April 13, 2012
By John Burnett
It's a popular idea in Texas that the Lone Star State — once an independent republic — could break away and go it alone. A few years ago, Texas Gov. Rick Perry hinted that if Washington didn't stop meddling in his state, independence might be an option. In his brief run for the White House, he insisted that nearly anything the feds do, the states — and Texas in particular — could do better.
So we're putting Perry's suggestions to the test — NPR is liberating Texas. We asked scholars, business leaders, diplomats, journalists and regular folk to help us imagine an independent Texas based on current issues before the state. (Though, to be clear, no one quoted here actually favors secession.)
We begin our exercise in Austin, capital of the new Republic of Texas, where the Independence Day party raged until dawn to the music of Austin's own Asleep at the Wheel. Lead singer Ray Benson announced to the crowd, "We have severed the ties with the United States of America. Texas is free!" and the masses roared in response.
The former state has reinvented itself as a sort of Lone Star Singapore, with low taxes, free trade and minimal regulation. It enters the community of nations as the world's 15th-largest economy, with vast oil and gas reserves, busy international ports, an independent power grid and a laissez-faire attitude about making money.
Texas Is 'Open For Business'
The Texas Association of Business advertises the new nation's economic potential with a radio ad that declares, "Texas: Now it is a whole other country — and it's open for business ... C'mon over. Be part of our vibrant free-market nation."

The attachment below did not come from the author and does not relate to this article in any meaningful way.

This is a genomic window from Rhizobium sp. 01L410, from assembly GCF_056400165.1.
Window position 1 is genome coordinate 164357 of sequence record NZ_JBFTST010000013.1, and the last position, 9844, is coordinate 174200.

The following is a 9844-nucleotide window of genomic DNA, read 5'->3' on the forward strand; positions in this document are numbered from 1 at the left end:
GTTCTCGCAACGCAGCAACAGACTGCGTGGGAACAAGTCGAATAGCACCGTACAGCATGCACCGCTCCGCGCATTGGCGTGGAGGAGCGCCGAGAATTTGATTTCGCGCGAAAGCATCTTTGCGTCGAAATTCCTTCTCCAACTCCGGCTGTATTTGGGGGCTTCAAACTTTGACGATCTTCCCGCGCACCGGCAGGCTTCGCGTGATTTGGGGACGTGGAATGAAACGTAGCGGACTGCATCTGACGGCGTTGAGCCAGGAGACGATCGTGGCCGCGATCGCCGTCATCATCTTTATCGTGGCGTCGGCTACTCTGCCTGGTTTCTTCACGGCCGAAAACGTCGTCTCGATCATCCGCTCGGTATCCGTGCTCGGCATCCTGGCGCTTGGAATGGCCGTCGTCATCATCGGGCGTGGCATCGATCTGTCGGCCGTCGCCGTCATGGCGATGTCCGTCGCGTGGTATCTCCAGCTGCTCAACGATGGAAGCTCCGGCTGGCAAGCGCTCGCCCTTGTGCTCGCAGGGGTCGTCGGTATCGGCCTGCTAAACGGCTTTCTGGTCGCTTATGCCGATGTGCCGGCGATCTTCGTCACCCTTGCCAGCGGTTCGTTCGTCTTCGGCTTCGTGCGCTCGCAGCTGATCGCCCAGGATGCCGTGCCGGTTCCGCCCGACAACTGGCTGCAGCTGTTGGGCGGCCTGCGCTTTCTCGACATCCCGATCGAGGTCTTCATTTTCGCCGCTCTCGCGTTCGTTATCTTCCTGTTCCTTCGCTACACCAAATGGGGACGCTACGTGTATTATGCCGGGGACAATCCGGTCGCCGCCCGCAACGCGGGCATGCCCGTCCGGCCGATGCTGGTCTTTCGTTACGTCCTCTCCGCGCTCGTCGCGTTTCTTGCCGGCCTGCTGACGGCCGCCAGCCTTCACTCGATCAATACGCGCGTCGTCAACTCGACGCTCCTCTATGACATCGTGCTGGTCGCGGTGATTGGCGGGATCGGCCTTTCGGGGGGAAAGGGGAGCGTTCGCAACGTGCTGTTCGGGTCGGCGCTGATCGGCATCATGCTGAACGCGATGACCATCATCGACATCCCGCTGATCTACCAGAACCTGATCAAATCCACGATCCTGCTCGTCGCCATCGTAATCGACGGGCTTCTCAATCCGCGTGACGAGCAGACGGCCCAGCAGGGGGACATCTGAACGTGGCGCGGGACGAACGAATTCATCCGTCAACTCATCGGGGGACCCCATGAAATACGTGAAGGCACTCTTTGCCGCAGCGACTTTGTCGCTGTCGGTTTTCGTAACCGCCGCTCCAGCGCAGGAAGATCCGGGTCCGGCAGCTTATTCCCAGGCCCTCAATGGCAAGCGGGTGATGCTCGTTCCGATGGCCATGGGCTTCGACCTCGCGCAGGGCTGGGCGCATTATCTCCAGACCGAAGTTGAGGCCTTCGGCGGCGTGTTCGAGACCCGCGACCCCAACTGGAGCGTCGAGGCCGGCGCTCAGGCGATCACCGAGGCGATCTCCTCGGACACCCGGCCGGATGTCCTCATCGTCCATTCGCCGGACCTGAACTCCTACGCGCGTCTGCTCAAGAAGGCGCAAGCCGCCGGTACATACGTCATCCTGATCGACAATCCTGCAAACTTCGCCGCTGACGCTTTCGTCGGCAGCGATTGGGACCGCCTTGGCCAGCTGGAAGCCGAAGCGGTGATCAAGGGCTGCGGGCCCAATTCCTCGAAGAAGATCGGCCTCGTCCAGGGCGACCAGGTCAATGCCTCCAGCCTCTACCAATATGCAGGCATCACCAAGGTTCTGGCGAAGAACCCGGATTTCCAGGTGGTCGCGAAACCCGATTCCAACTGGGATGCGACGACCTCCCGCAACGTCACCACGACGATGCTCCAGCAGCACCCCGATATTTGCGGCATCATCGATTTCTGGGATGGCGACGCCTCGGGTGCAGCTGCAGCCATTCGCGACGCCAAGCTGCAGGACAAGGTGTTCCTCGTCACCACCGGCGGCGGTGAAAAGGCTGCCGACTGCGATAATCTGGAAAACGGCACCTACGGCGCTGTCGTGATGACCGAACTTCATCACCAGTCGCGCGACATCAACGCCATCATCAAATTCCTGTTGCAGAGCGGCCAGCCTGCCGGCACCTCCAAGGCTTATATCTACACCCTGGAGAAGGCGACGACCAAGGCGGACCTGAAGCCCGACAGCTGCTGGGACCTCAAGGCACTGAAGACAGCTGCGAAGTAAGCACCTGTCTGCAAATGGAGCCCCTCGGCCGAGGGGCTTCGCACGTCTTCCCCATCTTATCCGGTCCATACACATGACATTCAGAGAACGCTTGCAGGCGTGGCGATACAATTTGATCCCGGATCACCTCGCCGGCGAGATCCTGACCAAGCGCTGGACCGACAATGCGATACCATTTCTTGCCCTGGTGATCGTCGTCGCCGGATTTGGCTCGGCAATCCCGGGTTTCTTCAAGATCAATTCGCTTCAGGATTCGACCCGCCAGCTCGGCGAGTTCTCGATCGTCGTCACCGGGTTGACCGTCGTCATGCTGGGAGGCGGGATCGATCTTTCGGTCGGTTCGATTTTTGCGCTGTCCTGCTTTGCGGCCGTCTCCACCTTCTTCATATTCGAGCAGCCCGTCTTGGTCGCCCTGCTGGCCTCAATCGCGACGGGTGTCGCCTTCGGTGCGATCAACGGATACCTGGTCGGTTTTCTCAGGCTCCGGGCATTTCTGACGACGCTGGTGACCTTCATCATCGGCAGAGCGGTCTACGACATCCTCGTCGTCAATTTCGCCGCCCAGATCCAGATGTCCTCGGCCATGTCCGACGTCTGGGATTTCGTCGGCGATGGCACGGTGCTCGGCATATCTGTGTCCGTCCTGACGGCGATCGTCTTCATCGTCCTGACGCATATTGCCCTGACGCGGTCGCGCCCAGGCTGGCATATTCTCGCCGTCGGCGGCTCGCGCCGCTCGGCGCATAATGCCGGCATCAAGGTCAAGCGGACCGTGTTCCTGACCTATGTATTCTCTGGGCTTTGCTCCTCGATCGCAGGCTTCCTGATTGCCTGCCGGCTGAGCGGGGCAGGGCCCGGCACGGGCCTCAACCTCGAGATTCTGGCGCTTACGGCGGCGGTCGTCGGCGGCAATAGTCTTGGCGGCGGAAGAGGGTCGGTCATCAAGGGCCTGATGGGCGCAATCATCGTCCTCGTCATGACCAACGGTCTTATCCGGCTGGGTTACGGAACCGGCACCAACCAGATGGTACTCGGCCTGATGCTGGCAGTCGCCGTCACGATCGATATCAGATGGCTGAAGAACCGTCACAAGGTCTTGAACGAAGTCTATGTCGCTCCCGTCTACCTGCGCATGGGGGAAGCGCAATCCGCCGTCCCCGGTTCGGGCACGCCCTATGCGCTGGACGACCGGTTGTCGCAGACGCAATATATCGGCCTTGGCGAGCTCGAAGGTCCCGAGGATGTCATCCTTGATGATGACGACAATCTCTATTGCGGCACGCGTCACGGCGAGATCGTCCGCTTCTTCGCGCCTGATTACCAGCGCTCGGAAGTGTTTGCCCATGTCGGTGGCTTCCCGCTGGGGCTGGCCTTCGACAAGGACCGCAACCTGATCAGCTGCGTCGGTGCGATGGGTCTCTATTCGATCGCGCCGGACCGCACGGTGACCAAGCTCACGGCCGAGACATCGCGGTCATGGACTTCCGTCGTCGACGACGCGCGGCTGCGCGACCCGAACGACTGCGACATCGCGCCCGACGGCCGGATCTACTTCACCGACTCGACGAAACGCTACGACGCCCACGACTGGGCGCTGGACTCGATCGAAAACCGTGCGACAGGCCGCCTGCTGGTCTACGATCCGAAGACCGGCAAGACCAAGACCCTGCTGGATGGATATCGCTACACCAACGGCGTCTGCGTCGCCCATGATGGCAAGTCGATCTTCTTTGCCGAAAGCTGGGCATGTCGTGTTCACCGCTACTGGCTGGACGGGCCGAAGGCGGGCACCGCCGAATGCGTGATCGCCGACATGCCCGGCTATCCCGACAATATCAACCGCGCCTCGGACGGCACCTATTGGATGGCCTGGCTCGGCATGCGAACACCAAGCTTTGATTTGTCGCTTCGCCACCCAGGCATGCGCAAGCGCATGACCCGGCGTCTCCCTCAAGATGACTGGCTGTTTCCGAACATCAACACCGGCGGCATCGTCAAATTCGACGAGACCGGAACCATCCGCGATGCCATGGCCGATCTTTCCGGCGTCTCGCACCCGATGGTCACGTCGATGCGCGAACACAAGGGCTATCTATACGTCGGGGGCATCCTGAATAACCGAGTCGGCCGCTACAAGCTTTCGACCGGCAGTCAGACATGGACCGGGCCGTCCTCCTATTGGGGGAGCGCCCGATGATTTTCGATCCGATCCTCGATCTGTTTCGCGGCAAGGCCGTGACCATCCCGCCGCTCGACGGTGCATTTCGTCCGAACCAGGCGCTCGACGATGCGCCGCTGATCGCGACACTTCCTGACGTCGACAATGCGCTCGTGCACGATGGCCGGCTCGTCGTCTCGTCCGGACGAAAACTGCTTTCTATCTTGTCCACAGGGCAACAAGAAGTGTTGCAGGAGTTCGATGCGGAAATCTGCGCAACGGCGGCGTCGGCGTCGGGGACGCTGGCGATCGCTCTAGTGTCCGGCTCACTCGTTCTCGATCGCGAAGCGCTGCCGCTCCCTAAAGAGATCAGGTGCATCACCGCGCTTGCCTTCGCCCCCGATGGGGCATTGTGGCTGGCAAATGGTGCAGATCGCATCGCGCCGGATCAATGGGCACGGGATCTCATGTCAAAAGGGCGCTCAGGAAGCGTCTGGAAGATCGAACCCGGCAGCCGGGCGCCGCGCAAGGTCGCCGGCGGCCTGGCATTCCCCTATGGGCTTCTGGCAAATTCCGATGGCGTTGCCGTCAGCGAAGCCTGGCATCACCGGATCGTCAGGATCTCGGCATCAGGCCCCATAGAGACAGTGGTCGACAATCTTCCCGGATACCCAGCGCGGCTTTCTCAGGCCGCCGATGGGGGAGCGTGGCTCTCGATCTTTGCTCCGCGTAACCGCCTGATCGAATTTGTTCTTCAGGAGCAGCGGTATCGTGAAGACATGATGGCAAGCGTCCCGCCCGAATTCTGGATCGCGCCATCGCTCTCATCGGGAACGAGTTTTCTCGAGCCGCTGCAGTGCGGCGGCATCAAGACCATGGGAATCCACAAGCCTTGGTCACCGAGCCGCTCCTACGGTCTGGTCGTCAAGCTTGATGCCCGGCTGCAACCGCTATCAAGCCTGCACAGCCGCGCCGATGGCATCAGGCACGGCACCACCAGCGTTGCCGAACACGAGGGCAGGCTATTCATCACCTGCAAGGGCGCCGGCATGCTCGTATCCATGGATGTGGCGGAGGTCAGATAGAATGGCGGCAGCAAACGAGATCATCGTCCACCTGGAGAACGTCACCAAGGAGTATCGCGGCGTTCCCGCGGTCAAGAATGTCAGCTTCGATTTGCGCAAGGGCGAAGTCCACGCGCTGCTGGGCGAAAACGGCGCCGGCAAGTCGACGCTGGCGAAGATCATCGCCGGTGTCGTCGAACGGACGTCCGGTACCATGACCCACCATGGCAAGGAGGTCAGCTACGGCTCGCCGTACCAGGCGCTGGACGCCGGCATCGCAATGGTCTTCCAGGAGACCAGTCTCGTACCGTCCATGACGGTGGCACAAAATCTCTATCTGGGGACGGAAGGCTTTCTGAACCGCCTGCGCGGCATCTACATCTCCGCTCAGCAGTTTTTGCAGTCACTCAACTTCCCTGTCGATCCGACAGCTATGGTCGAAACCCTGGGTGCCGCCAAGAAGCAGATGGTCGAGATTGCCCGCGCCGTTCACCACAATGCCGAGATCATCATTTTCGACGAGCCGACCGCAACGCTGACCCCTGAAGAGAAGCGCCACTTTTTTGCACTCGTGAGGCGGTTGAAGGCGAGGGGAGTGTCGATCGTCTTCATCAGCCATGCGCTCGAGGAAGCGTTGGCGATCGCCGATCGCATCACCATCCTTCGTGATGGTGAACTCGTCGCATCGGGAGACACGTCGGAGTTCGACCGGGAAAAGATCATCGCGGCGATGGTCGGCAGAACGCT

"What we have been able to do since we threw off the yoke of the federal government is create a country that has the assets necessary to build an incredible empire," says Bill Hammond, the association's president.
Imagine airports without the Transportation Security Administration; gun sales without the Bureau of Alcohol, Tobacco, Firearms and Explosives; land development without the Endangered Species Act; new congressional districts without the Voting Rights Act; and a new guest-worker program without Washington gridlock over immigration reform.
Indeed, new immigration laws sailed through the Texas Congress. Immigrant workers are now legally crossing the border to frame houses, mow lawns and clean hotel rooms.
"We now have a safe and secure guest-worker program that allows immigrants to come and go as the jobs ebb and flow, and fill the jobs that Texans are unwilling to do," Hammond says.
The new normal is a leaner government that bears little resemblance to the full-service nation it left behind. The Tea Party faithful who embraced nationhood early on say it's a lot better than being beholden to Chinese bankers.
"What is the Republic of Texas charged with actually doing? [It's] charged with defense, charged with education, charged with a few things that you have to do, and the rest is wide open," says Felicia Cravens, a high school drama teacher active in the Houston Tea Party movement. "Liberty may look like chaos, but to us it's a lot of choices."
Under statehood, the U.S. government contributed 60 percent of all Texas aid to the poor. In an independent republic, federal benefits like food stamps, free school lunches and unemployment compensation would disappear, according to two Dallas Tea Party leaders.
"The nation of Texas is a living experiment into what we call the empowerment society. It is no longer a caretaker society," says Ken Emanuelson, founder of the Grassroots Texans Network.
Texas Tea Party member Katrina Pierson adds, "There's a safety net that's always been out there. We don't have that anymore. You will be a productive member of society and our environment doesn't allow for people to not be productive."
Southern Methodist University political scientist Cal Jillson imagines that low-wage Texas would become a new magnet for assembly plants that might have considered setting up shop in Mexico or Malaysia.
"Since Texas has become independent, we are surprised — and some are pleased — to see that maquiladora [or foreign-owned] plants are springing up on the south side of the Red River and on the Sabine [River]," Jillson says. "The American South is complaining because some plants are moving to Texas."...